With regard to altering our appearances with technology, I am on board with it to some extent. As you mentioned, there is the valid argument that some people can get a huge self confidence boost with a bit of surgical sleight of hand. Hell, I have even gone there. Ok, I didn’t get surgery, but I was really tired of having Chewbacca hair on my back and shoulders. So I did the laser thing in Thailand. I moved about 3 steps up the evolutionary ladder in just a few treatments. Goodbye Wookie! Hello Human! Even my opposable thumbs seem to work better. I’m still a shirt-on kind of guy, but I just feel better about myself in general because of it. Stupid? Maybe. But I do understand how fixing that one thing that you can’t overcome with happy thoughts can help.

    Then there’s Korea. This is a different story altogether. In Korea, it’s more about the mother’s being insecure with imperfect children than the young girls actually wanting to go and get cut up and turned into freakish looking narrow-chinned, glassy-eyed China dolls. Looks like cookie cutters exist in plastic surgery as well as blog writing. Who knew?

    Anyway, to me, this rush to be a clone is not a good thing — except for people who aspire to be Stormtroopers, in which case, it’s a job requirement. But other that that, I wish Korea would stop allowing doctor’s to profit as a direct result of advertising that is designed to make an entire generation of women feel like shit about themselves.

    • Thanks, Mike! I did worry about doing too much travel blogging because it’s not my style to just post photos. I felt like something was missing. But I’m glad you feel like there’s more substance involved! :)

      Haha, thanks also for sharing your story, I totally get what you mean though and I don’t think it’s stupid. There seems to be a gray line between what people find as acceptable forms of modifying one’s self. Some might think even make-up is too fake, while others are only put off once it gets to altering body parts into different shapes an sizes. I don’t know what the “right” answer is, not that there is one necessarily.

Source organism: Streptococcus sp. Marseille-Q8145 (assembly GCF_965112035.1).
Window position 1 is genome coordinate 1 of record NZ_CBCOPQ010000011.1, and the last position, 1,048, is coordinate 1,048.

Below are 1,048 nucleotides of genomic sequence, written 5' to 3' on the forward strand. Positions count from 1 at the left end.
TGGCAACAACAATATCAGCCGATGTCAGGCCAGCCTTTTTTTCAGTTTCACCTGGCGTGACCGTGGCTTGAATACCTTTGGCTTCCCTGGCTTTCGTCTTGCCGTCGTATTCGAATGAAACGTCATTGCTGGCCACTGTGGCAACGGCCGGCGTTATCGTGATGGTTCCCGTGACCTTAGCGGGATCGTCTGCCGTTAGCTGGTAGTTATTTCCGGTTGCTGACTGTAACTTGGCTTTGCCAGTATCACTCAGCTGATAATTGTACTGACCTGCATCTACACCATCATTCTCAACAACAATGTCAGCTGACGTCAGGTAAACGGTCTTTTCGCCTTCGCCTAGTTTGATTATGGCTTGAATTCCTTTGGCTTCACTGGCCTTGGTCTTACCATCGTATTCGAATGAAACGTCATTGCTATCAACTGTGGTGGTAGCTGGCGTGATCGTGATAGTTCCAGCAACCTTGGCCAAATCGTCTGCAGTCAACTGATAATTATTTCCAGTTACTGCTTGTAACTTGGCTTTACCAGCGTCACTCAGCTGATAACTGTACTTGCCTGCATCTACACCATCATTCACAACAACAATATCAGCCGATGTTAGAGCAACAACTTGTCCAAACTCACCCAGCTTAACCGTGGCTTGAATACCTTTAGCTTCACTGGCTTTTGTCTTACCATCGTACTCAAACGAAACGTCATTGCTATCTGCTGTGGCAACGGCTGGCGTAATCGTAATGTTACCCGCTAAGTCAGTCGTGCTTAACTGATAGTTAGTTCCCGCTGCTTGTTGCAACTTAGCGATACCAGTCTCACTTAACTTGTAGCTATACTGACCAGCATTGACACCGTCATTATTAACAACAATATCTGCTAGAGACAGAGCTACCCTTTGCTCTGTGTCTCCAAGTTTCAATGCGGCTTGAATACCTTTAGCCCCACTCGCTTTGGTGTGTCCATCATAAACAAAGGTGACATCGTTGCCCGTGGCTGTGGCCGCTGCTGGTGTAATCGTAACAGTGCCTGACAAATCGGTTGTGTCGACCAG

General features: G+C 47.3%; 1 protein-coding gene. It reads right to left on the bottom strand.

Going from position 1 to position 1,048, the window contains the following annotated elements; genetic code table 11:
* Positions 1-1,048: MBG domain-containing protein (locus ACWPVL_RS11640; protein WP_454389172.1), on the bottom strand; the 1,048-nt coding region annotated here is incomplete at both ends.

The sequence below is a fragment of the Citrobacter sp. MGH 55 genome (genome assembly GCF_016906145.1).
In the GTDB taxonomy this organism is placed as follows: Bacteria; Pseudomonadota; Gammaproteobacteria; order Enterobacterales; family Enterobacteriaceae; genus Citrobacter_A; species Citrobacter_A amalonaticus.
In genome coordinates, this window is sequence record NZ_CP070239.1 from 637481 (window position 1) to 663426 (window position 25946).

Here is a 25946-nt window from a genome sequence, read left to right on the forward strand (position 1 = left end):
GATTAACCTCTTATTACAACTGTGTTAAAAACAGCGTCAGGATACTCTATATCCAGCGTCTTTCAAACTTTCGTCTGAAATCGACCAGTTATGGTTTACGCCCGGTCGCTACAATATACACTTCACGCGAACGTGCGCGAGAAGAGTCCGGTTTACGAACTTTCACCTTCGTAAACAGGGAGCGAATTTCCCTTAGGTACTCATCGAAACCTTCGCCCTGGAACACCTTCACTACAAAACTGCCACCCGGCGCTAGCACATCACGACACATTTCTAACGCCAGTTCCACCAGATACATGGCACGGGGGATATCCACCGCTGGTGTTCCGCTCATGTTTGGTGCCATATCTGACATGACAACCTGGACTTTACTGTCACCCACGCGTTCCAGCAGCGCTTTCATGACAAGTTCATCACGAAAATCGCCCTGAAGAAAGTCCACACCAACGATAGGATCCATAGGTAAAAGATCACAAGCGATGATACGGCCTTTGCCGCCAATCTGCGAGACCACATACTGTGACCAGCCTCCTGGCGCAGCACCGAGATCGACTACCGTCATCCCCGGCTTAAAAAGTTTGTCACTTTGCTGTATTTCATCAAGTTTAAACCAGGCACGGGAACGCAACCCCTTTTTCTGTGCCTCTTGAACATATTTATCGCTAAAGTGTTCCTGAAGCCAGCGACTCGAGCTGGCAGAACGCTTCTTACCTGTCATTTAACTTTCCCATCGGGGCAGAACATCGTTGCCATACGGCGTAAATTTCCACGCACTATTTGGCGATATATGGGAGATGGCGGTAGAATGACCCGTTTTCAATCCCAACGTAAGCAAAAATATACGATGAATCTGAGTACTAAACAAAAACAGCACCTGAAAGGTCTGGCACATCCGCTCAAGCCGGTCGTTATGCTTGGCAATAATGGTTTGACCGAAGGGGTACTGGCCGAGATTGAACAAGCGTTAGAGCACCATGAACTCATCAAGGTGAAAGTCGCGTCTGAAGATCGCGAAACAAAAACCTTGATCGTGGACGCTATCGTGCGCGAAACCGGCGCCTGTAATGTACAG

• Well, I guess that’s the question that everybody has to learn to answer…how much change is too much? I guess in a society where people teach their kids the value of personality and beauty in things that go beyond the physical, that gray line will move back toward people changing less, and embracing their current looks more.

        Having said that, I’m a guy, and therefore live in a world where as you age, women start to base their attraction on who you are rather than what you look like. Lucky for guys like me who were not born as super models. I know women are under a much different set of pressures regarding this stuff, so I’m not in any position to really talk about this. But of course, I do, any chance I get. lol

        • Haha! Well, that’s interesting what you said about women basing attractiveness on things other than looks as they get older. So do you think that as guys get older, they still base much of attractiveness of women on looks?

          • I don’t think older guys will date a woman based on looks alone. So we definitely mature in that sense. But looks are still hugely important for attraction. Luckily, unlike women, who tend to seem to find the same guys hot or not — in my experience, guys have an enormous variation in what they find attractive. So no matter what a woman looks like, there is some guy out there who will think she is the hottest woman alive.

            Also unlike women, who can at first think of a guy as being a bit of a dag and then find him more attractive as she loves the inner him more — that doesn’t really happen with guys. We like what we like. Or at least that’s the message I get from the scores of older guys I tend to be in touch with here in Asia. Maybe guys back in N. America are more evolved than we are out here. Hard to say.

            • I agree with the first part, but my personal experience is that coming to know someone, especially if you care for them, makes them seem truly more attractive. My ex-wife is actually a good example. I’m way into faces–in some regards, they may be the most important part of a woman’s physical attributes for me. I met my (now ex-)wife over the internet and we happened to exchange thousands of lines of email before we had a chance to met. We were very into each other by the time we did. I never saw her picture, so I had no idea what she looked like.

              When we met, my virtual jaw dropped. She had a (to me) hugely plain, even unattractive face. She was in great shape physically, but the face was really something. But knowing that how you see someone changes with time, and really liking the person I’d met by email, I set that aside. And sure enough, over time, that face became the face of the woman I loved and married. We’re still friends, and even though I can recognize the elements in her face that struck me so negatively, it’s still the face of a woman I love(d), and it looks pretty damn good to me!

              (I’ve never told her a word of this, but she barely reads my blog, let alone knows about comments I make on other blogs, so I feel safe telling the tale here.)

            • Good post! But when you write “even though I can recognize the elements in her face that struck me so negatively” that kind of is what I was getting at. We will form relationships with people and love who they are — all of who they are. But if she wasn’t the super model you’d dreamed of, she is likely to become that over time. Sorry about the divorce though. It runs rampant in my family — probably the reason I have yet to tie the knot.